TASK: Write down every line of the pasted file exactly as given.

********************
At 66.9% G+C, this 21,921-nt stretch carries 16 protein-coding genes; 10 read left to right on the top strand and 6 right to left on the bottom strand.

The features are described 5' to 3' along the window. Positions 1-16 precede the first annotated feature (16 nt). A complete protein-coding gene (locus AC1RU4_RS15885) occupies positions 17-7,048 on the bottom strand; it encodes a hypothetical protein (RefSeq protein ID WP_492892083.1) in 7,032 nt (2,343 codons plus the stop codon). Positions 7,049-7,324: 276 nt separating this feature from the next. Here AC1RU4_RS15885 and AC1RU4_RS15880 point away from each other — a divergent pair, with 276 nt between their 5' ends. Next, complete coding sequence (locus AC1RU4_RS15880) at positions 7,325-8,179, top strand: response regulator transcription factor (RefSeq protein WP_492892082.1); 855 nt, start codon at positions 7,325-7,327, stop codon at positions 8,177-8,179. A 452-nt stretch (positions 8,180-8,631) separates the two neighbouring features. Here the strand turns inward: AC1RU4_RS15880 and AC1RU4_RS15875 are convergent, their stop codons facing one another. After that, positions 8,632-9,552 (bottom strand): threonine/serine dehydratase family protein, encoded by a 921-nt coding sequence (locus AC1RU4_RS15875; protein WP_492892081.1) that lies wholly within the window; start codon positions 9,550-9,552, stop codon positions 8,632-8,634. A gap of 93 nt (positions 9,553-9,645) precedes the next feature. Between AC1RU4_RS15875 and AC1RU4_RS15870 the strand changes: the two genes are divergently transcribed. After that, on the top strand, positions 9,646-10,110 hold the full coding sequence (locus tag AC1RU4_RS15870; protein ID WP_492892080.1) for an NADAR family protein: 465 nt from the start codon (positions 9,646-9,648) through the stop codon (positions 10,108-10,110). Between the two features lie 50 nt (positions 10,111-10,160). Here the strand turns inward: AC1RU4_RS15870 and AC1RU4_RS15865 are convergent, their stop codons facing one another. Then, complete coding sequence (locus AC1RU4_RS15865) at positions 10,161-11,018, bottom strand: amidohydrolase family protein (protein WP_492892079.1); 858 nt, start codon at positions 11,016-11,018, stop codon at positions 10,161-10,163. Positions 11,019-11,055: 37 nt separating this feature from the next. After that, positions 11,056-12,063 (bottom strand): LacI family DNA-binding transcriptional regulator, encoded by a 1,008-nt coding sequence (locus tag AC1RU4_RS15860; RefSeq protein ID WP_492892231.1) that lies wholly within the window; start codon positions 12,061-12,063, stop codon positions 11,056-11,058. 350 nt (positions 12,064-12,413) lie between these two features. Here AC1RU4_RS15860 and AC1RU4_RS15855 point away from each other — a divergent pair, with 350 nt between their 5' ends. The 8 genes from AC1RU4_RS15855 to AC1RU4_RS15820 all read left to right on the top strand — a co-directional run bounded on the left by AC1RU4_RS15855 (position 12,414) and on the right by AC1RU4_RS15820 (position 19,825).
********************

At 66.9% G+C, this 21,921-nt stretch carries 16 protein-coding genes; 10 read left to right on the top strand and 6 right to left on the bottom strand.

The features are described 5' to 3' along the window. Positions 1-16 precede the first annotated feature (16 nt). A complete protein-coding gene (locus AC1RU4_RS15885) occupies positions 17-7,048 on the bottom strand; it encodes a hypothetical protein (RefSeq protein ID WP_492892083.1) in 7,032 nt (2,343 codons plus the stop codon). Positions 7,049-7,324: 276 nt separating this feature from the next. Here AC1RU4_RS15885 and AC1RU4_RS15880 point away from each other — a divergent pair, with 276 nt between their 5' ends. Next, complete coding sequence (locus AC1RU4_RS15880) at positions 7,325-8,179, top strand: response regulator transcription factor (RefSeq protein WP_492892082.1); 855 nt, start codon at positions 7,325-7,327, stop codon at positions 8,177-8,179. A 452-nt stretch (positions 8,180-8,631) separates the two neighbouring features. Here the strand turns inward: AC1RU4_RS15880 and AC1RU4_RS15875 are convergent, their stop codons facing one another. After that, positions 8,632-9,552 (bottom strand): threonine/serine dehydratase family protein, encoded by a 921-nt coding sequence (locus AC1RU4_RS15875; protein WP_492892081.1) that lies wholly within the window; start codon positions 9,550-9,552, stop codon positions 8,632-8,634. A gap of 93 nt (positions 9,553-9,645) precedes the next feature. Between AC1RU4_RS15875 and AC1RU4_RS15870 the strand changes: the two genes are divergently transcribed. After that, on the top strand, positions 9,646-10,110 hold the full coding sequence (locus tag AC1RU4_RS15870; protein ID WP_492892080.1) for an NADAR family protein: 465 nt from the start codon (positions 9,646-9,648) through the stop codon (positions 10,108-10,110). Between the two features lie 50 nt (positions 10,111-10,160). Here the strand turns inward: AC1RU4_RS15870 and AC1RU4_RS15865 are convergent, their stop codons facing one another. Then, complete coding sequence (locus AC1RU4_RS15865) at positions 10,161-11,018, bottom strand: amidohydrolase family protein (protein WP_492892079.1); 858 nt, start codon at positions 11,016-11,018, stop codon at positions 10,161-10,163. Positions 11,019-11,055: 37 nt separating this feature from the next. After that, positions 11,056-12,063 (bottom strand): LacI family DNA-binding transcriptional regulator, encoded by a 1,008-nt coding sequence (locus tag AC1RU4_RS15860; RefSeq protein ID WP_492892231.1) that lies wholly within the window; start codon positions 12,061-12,063, stop codon positions 11,056-11,058. 350 nt (positions 12,064-12,413) lie between these two features. Here AC1RU4_RS15860 and AC1RU4_RS15855 point away from each other — a divergent pair, with 350 nt between their 5' ends. The 8 genes from AC1RU4_RS15855 to AC1RU4_RS15820 all read left to right on the top strand — a co-directional run bounded on the left by AC1RU4_RS15855 (position 12,414) and on the right by AC1RU4_RS15820 (position 19,825).